Economic impacts of Colorado's Oil and Gas Industry

Economic Impacts of Colorado’s Oil and Gas Industry

Did you know?

The value of oil and gas production in Colorado totaled more than $9.3 billion in 2012, and $11.9 billion in 2013.

Jobs: Considering the full upstream, midstream, and downstream supply chain of the industry, oil and gas in Colorado directly creates 47,800 jobs. Overall, the industry supports over 111,000 jobs statewide.

Wages: Colorado’s oil and gas industry supports average wages over $104,700, and more than double Colorado’s average wage of $50,339.

Revenues: The oil and gas industry in Colorado accounts for almost $1.6 billion in revenues to local and state governments. This money goes to fund roads, bridges, schools, first responders, and other services.

Important to Colorado’s economy: Colorado ranks fifth in the country in U.S. natural gas production and 9th in oil production. This production is a critical, and growing, component of the state’s economy. In 2013, the oil and gas production equaled $11.9 billion – up $2.6 billion from a year earlier. Overall, the oil and gas industry added $29.6 billion to Colorado’s economy in 2012.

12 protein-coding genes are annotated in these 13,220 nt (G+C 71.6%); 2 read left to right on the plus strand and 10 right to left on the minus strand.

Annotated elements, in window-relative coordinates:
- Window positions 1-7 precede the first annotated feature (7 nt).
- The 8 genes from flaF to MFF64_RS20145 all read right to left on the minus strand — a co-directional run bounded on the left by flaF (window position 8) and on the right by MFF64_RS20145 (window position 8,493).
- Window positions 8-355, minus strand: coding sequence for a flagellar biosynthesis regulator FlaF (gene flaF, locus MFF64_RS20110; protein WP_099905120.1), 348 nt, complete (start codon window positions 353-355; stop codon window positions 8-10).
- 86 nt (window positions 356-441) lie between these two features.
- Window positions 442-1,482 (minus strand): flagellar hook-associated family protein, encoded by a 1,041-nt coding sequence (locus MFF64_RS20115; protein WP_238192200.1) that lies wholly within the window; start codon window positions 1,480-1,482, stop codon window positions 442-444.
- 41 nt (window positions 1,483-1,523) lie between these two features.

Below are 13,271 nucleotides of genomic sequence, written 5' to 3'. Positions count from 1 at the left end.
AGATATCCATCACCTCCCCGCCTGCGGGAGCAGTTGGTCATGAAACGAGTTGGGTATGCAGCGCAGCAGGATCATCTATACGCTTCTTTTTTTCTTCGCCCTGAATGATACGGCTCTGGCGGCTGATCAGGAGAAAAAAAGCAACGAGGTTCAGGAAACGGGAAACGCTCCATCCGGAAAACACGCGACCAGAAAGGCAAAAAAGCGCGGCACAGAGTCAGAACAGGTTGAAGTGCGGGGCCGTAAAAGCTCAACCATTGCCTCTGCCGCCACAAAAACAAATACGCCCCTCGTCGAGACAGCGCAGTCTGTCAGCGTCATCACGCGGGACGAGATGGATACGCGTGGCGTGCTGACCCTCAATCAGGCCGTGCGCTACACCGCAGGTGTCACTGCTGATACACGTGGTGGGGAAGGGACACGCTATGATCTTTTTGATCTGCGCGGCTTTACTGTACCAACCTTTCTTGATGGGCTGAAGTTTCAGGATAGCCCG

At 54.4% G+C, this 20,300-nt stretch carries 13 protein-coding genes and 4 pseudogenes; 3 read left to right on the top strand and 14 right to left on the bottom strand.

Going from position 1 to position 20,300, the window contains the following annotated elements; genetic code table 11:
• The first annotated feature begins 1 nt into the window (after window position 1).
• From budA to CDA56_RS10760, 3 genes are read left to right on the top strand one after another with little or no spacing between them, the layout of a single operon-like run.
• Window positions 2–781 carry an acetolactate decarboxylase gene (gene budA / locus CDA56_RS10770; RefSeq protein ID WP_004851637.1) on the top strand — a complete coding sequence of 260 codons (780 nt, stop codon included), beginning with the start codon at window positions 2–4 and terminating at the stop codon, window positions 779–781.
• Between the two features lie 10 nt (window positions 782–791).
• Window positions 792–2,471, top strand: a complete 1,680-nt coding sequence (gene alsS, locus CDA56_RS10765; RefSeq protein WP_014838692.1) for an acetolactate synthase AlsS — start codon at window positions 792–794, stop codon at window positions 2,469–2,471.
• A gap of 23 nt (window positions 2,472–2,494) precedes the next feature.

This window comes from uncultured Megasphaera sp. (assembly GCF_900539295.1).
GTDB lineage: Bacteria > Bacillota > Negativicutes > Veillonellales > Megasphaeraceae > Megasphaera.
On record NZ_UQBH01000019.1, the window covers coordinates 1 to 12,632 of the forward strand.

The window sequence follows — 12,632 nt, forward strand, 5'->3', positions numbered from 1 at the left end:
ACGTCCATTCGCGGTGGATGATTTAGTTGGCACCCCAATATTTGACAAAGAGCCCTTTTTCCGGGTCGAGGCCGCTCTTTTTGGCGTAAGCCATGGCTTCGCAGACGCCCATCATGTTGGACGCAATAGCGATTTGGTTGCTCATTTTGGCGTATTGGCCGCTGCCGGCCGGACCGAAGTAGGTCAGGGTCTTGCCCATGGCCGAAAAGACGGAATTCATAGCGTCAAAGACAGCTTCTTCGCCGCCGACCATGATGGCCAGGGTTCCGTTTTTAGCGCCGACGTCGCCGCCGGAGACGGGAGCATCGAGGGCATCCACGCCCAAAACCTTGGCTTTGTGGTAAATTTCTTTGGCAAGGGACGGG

Jobs and wages: The oil and gas industry is a key job provider in Colorado, directly creating 47,800 jobs in 2012. These jobs pay high wages too – $104,700 per year on average. The high wage – high output nature of oil and gas ripples throughout the state’s economy. For example, while Denver does not actually produce any oil or gas, it is one of the highest oil and gas salary counties in the state, due to valuable support and headquarters jobs. A recent study found that more than 1/3 of downtown Denver office space is occupied by oil and gas companies.

Revenue: The oil and gas industry generated nearly $1.6 billion in revenue for state and local governments in 2012, through property taxes, severance taxes, royalties, and other payments. These funds go to help pay for local schools, infrastructure improvements, police, fire and ambulance services, and other critical public functions.

>> Download the pdf